pert; captain, Tom Harris; lieutenant
captains, F. Figgoni, W. Johnson, S.
M. Farrell. A- F. Ambrose; board of
directors: J. J. Cronin, R. Ohea and
Captain Babe Burgess.
The club will hold its annual run to
the beach New Year's day, which will
include a swim in the surf. The var
ious rowing clubs about the bay hay..
been invited to join the run and a larpn
attendance is anticipated. Prepara
tions are also being made for the an
nual banquet, which will be held on
January 6.
A new gig is in course of construc
tion for the club at a well known local
boat builder. It will be modeled after
a yacht yawl.
Ward Would Give Bat
ter a Helping Hand
XEW YORK, Dec. IS.—lf John M.
Ward, chairman of the National league
rules committee, has his way, the
strike-foul rule will be modified so
that the first foul only will be called
a strike instead of the first two, as at
present. "The present foul-strike rule,"
he explains, "is too great a handicap
for the batsman to overcome and gives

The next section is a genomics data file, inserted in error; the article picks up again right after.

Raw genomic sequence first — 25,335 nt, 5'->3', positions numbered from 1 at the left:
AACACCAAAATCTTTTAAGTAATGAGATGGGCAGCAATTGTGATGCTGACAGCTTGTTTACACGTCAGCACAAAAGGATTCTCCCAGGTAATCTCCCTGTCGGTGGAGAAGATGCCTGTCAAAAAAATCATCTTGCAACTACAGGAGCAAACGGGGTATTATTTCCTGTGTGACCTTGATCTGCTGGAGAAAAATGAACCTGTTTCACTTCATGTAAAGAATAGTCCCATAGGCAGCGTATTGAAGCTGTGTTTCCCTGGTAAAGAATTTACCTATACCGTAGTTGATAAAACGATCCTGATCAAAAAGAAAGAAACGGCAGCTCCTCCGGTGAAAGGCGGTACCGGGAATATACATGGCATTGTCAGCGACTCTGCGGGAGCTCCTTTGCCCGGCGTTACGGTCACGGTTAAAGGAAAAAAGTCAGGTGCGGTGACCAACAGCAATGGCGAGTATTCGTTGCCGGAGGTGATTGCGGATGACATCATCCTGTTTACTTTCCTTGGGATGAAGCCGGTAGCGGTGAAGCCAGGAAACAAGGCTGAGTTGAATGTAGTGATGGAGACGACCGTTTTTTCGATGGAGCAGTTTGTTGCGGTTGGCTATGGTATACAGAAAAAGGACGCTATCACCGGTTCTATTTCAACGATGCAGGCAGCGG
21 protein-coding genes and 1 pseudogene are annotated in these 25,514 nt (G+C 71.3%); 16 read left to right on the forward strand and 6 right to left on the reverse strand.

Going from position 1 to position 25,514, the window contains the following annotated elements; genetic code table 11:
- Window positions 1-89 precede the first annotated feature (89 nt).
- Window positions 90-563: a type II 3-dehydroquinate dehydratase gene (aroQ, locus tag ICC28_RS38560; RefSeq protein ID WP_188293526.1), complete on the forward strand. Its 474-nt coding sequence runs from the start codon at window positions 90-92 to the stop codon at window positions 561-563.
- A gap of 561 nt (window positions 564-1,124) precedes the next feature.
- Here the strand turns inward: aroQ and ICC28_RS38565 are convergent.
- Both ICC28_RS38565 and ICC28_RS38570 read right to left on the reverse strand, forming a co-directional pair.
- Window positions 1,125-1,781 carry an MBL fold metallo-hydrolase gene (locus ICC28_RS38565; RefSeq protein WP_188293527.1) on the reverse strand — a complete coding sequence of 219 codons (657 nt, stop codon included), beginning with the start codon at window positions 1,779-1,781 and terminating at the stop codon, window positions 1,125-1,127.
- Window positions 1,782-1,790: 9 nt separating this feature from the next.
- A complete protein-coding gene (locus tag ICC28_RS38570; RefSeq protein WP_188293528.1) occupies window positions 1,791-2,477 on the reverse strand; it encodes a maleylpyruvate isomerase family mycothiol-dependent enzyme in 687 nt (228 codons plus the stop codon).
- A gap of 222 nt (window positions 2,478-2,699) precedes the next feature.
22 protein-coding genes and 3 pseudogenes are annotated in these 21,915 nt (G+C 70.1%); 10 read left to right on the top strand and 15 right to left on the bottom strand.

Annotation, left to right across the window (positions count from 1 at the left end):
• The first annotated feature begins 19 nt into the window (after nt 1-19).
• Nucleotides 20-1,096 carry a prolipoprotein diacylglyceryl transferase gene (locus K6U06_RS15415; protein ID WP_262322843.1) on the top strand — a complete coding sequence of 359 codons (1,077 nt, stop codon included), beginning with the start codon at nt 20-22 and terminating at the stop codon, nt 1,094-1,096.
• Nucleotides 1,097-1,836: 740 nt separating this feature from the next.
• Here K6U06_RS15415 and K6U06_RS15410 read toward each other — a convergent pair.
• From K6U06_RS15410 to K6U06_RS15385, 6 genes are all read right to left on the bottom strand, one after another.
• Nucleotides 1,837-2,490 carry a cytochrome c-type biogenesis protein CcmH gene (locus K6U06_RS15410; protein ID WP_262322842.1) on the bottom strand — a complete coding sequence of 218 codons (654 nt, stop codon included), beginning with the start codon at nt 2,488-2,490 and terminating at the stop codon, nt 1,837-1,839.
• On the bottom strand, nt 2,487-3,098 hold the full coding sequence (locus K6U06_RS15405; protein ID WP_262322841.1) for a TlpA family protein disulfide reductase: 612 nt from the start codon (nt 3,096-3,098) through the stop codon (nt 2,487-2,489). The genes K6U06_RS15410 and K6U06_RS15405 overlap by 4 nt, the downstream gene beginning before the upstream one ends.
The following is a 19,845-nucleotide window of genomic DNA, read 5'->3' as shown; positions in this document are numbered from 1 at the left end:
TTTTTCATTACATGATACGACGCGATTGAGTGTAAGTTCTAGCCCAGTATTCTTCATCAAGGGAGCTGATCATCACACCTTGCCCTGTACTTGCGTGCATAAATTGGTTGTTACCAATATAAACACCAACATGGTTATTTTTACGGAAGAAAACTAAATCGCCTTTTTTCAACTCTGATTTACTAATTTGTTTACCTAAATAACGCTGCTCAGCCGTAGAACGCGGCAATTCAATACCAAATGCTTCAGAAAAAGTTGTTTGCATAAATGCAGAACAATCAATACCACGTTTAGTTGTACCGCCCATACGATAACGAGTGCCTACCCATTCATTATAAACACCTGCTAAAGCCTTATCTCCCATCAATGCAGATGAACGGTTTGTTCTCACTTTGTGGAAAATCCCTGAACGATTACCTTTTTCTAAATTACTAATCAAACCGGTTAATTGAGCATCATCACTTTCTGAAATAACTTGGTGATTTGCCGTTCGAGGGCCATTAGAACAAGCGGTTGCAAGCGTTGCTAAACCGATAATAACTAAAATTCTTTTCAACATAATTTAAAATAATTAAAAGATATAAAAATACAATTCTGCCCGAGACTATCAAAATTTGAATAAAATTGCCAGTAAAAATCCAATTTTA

the pitcher an immense advantage.
Perhaps it might be better to call
strikes on fouls that drop within a
certain radius of the home plate. Tt
is possible that I shall advocate the
leveling of the pitcher's box."
Rain Halts Racers and
Aerial Flights
OAKLAND, Dec. 16.—Showers caused
the postponement of all eventß sched
uled today at the motordrome. Barely
SOO persons turned out and rain checks
were Issued when the showers made
the track slippery and too dangerous
for motorcycles. Money was returned
to many who demanded it. Aviators
Cooke and Maeson made no attempts
to fly. owing to the wind. The man
agement announced that the program
scheduled for Sunday would be run off,
weather conditions permitting.
I CINCINNATI. Dec. 16. — National Baseball
commission,*v in « a sdecision promulgated .today;
dismissed g th» « claim : j of Third v Baseman "'.Harry
St»*af*ldtt for salary from* th« ;Boston .Nationnl
lech's club, j but declared him to be a ' ti-rs agent.